The stadium is situated in an isolated, urban area on the north flank of Monte do Castro, in the sporting park of Dume.[2]

The stadium was carved from the Monte do Castro quarry that overlooked Braga: stands were constructed on either side of the pitch, while one of the goals was carved from the rock walls of the quarry. The opposite goal is dominated by the city sprawl. Each stand is covered with a canopy-style roof and connected by a dozen of steel strings, a design inspired by ancient South American Incan bridges.

Movement between stands is accomplished through a 5,000 square metres (0.0050 km2) plaza under the pitch.


2004 European Championship
A view at the Municipal Stadium during the 2004 UEFA Netherlands-Latvia match

The stadium hosted two Euro 2004 group stage matches, Bulgaria vs. Denmark and Netherlands vs. Latvia.

Date Result Round
18 June 2004  Bulgaria 0–2  Denmark Group C
23 June 2004  Netherlands 3–0  Latvia Group D
Portugal National Team

The following national team matches were held in the stadium.

# Date Score Opponent Competition
1. 31 March 2004 1–2  Italy Friendly
2. 15 October 2008 0–0  Albania 2010 World Cup qualification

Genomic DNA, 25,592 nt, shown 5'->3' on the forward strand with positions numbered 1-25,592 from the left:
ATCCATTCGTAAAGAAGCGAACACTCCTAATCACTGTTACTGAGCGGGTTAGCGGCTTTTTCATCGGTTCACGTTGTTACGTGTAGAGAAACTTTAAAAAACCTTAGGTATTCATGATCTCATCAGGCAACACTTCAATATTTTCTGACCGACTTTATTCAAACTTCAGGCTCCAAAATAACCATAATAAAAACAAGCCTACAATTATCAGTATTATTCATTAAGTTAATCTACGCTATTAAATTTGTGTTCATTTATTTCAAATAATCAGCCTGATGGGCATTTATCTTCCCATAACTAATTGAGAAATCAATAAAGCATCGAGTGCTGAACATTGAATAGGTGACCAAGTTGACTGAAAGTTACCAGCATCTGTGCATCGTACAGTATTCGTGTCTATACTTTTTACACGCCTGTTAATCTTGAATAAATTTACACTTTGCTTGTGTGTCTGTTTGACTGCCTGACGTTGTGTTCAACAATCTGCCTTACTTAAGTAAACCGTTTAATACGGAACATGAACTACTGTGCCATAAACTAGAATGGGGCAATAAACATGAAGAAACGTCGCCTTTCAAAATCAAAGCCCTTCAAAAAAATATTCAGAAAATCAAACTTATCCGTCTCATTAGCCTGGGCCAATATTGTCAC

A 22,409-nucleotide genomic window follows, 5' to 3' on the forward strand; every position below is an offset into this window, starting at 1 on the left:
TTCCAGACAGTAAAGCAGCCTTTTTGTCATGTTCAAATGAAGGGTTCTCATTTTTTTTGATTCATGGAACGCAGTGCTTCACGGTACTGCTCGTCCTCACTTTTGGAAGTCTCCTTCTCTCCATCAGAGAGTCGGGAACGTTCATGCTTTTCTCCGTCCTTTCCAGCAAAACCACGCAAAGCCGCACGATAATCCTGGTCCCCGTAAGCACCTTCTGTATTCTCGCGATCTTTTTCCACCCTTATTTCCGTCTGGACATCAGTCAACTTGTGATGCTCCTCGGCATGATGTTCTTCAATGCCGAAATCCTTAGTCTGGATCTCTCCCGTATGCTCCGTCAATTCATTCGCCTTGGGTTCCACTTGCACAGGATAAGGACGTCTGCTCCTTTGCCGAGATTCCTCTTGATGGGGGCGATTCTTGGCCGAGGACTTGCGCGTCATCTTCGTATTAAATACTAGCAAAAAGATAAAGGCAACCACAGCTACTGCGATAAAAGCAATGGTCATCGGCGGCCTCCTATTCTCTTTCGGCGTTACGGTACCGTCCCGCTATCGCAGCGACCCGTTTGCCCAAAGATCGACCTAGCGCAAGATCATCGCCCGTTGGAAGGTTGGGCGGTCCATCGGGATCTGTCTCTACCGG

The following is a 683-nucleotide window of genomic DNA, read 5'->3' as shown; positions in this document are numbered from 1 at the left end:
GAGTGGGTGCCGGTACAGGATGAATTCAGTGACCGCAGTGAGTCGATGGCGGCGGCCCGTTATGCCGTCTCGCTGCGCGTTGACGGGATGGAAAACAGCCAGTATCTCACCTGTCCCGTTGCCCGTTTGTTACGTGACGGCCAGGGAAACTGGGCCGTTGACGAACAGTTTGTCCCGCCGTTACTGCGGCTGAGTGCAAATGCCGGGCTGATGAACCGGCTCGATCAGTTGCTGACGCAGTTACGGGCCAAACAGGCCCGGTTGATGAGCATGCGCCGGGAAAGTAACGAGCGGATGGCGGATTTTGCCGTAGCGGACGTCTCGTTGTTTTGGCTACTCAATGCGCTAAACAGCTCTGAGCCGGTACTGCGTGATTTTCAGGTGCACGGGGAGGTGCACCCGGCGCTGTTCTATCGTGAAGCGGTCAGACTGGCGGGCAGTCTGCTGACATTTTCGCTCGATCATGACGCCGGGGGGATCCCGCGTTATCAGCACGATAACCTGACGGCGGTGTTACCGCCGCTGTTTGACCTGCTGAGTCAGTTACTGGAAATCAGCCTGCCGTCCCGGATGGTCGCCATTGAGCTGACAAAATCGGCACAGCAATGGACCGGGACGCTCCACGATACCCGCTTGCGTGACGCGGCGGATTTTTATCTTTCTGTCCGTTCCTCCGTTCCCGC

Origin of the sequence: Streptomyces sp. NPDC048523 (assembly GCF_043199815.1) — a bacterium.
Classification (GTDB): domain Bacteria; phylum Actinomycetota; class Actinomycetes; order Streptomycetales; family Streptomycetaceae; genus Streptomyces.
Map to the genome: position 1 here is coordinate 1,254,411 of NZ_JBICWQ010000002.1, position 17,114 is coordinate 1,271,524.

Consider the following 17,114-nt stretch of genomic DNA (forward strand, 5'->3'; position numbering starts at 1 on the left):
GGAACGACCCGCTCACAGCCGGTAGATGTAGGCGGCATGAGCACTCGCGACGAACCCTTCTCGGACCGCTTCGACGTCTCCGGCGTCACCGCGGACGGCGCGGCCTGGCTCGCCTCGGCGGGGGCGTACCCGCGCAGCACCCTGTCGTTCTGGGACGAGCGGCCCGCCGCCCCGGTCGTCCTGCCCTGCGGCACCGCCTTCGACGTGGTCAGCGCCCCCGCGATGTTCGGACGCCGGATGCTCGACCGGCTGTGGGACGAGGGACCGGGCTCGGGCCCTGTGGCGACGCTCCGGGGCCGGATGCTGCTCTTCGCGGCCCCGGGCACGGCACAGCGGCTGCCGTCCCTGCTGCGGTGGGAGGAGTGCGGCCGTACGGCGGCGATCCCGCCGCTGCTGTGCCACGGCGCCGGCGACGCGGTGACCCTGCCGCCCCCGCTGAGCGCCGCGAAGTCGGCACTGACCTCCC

3. 11 September 2012 3–0  Azerbaijan 2014 World Cup qualification
4. 8 October 2015 1–0  Denmark Euro 2016 qualifying



  1. ^
  2. ^ a b c d e f g h i j Gonçalves, Joaquim; Basto, Sónia (2011), SIPA, ed., Estádio Municipal de Braga (IPA.00022707/ PT010303100243) (in Portuguese), Lisbon, Portugal: SIPA – Sistema de Informação para o Património Arquitectónico, retrieved 2 March 2016 
  3. ^ 2006 International Architecture Awards for the Best New Global Design,, 2006, retrieved 30 December 2009 
  4. ^ "AXA dá nome ao Estádio Municipal de Braga (in Portuguese)" (Press release) (in Portuguese). Sporting Clube de Braga. 9 July 2006. Retrieved 9 July 2007. 
  5. ^ Martins, Carla Sofia (13 July 2007). "Local Porto: Oposição exige rentabilização do Estádio Municipal de Braga" (in Portuguese). Público. p. 4. Archived from the original on 9 June 2008. Retrieved 13 July 2007. 
  6. ^ Kuper, Simon (2007-05-11), You've beaten them once. Now do it again..., Financial Times, retrieved 2010-07-16 


  • Fernandes, José Manuel da Cruz (2009), Projectos do século 21 : reflexos da arquitectura portuguesa na década actual (in Portuguese), Lisbon, Portugal: CEFA/CIAUD 
  • Moura, Eduardo Souto; Figueira, Jorge (2005), 2004 Estádio Municipal de Braga (in Portuguese), Lisbon, Portugal 

External links[edit]